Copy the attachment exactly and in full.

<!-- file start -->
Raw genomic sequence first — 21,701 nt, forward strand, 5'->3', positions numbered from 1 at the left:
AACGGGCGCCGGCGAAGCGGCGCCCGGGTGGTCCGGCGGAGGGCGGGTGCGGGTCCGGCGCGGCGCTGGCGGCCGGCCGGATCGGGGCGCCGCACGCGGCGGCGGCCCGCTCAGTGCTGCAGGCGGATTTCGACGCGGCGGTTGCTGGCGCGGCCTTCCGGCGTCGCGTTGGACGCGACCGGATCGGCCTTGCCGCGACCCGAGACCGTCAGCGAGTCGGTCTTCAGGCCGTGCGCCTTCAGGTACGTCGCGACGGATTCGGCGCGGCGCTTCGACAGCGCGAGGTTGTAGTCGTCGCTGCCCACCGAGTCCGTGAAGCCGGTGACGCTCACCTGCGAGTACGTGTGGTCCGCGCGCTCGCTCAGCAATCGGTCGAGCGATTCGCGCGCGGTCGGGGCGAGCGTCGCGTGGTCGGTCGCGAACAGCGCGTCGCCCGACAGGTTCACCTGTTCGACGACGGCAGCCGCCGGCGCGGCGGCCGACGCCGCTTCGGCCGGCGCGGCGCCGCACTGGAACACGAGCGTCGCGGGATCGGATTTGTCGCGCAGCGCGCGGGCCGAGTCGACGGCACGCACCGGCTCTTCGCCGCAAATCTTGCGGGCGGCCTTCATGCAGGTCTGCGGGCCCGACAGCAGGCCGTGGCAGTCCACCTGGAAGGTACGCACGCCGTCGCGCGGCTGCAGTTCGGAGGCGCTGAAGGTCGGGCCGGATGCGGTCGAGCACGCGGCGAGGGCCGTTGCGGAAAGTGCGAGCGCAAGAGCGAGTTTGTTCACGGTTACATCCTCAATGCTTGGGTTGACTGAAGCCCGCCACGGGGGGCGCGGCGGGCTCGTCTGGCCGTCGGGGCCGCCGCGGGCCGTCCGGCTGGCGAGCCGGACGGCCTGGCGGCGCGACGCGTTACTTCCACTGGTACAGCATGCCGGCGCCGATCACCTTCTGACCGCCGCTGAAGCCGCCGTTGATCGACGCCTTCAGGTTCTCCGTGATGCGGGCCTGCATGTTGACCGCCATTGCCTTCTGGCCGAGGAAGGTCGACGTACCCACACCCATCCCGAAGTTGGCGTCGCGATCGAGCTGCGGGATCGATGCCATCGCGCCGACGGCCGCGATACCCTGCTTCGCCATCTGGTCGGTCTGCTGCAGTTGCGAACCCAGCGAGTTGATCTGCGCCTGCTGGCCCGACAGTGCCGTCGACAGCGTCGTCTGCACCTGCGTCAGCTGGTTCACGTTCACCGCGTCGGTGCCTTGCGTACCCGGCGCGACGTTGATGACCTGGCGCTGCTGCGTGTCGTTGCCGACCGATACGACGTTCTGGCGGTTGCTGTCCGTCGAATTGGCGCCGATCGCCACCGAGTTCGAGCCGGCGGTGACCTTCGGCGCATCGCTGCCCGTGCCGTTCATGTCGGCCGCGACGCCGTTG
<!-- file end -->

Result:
Raw genomic sequence first — 21,701 nt, forward strand, 5'->3', positions numbered from 1 at the left:
AACGGGCGCCGGCGAAGCGGCGCCCGGGTGGTCCGGCGGAGGGCGGGTGCGGGTCCGGCGCGGCGCTGGCGGCCGGCCGGATCGGGGCGCCGCACGCGGCGGCGGCCCGCTCAGTGCTGCAGGCGGATTTCGACGCGGCGGTTGCTGGCGCGGCCTTCCGGCGTCGCGTTGGACGCGACCGGATCGGCCTTGCCGCGACCCGAGACCGTCAGCGAGTCGGTCTTCAGGCCGTGCGCCTTCAGGTACGTCGCGACGGATTCGGCGCGGCGCTTCGACAGCGCGAGGTTGTAGTCGTCGCTGCCCACCGAGTCCGTGAAGCCGGTGACGCTCACCTGCGAGTACGTGTGGTCCGCGCGCTCGCTCAGCAATCGGTCGAGCGATTCGCGCGCGGTCGGGGCGAGCGTCGCGTGGTCGGTCGCGAACAGCGCGTCGCCCGACAGGTTCACCTGTTCGACGACGGCAGCCGCCGGCGCGGCGGCCGACGCCGCTTCGGCCGGCGCGGCGCCGCACTGGAACACGAGCGTCGCGGGATCGGATTTGTCGCGCAGCGCGCGGGCCGAGTCGACGGCACGCACCGGCTCTTCGCCGCAAATCTTGCGGGCGGCCTTCATGCAGGTCTGCGGGCCCGACAGCAGGCCGTGGCAGTCCACCTGGAAGGTACGCACGCCGTCGCGCGGCTGCAGTTCGGAGGCGCTGAAGGTCGGGCCGGATGCGGTCGAGCACGCGGCGAGGGCCGTTGCGGAAAGTGCGAGCGCAAGAGCGAGTTTGTTCACGGTTACATCCTCAATGCTTGGGTTGACTGAAGCCCGCCACGGGGGGCGCGGCGGGCTCGTCTGGCCGTCGGGGCCGCCGCGGGCCGTCCGGCTGGCGAGCCGGACGGCCTGGCGGCGCGACGCGTTACTTCCACTGGTACAGCATGCCGGCGCCGATCACCTTCTGACCGCCGCTGAAGCCGCCGTTGATCGACGCCTTCAGGTTCTCCGTGATGCGGGCCTGCATGTTGACCGCCATTGCCTTCTGGCCGAGGAAGGTCGACGTACCCACACCCATCCCGAAGTTGGCGTCGCGATCGAGCTGCGGGATCGATGCCATCGCGCCGACGGCCGCGATACCCTGCTTCGCCATCTGGTCGGTCTGCTGCAGTTGCGAACCCAGCGAGTTGATCTGCGCCTGCTGGCCCGACAGTGCCGTCGACAGCGTCGTCTGCACCTGCGTCAGCTGGTTCACGTTCACCGCGTCGGTGCCTTGCGTACCCGGCGCGACGTTGATGACCTGGCGCTGCTGCGTGTCGTTGCCGACCGATACGACGTTCTGGCGGTTGCTGTCCGTCGAATTGGCGCCGATCGCCACCGAGTTCGAGCCGGCGGTGACCTTCGGCGCATCGCTGCCCGTGCCGTTCATGTCGGCCGCGACGCCGTTG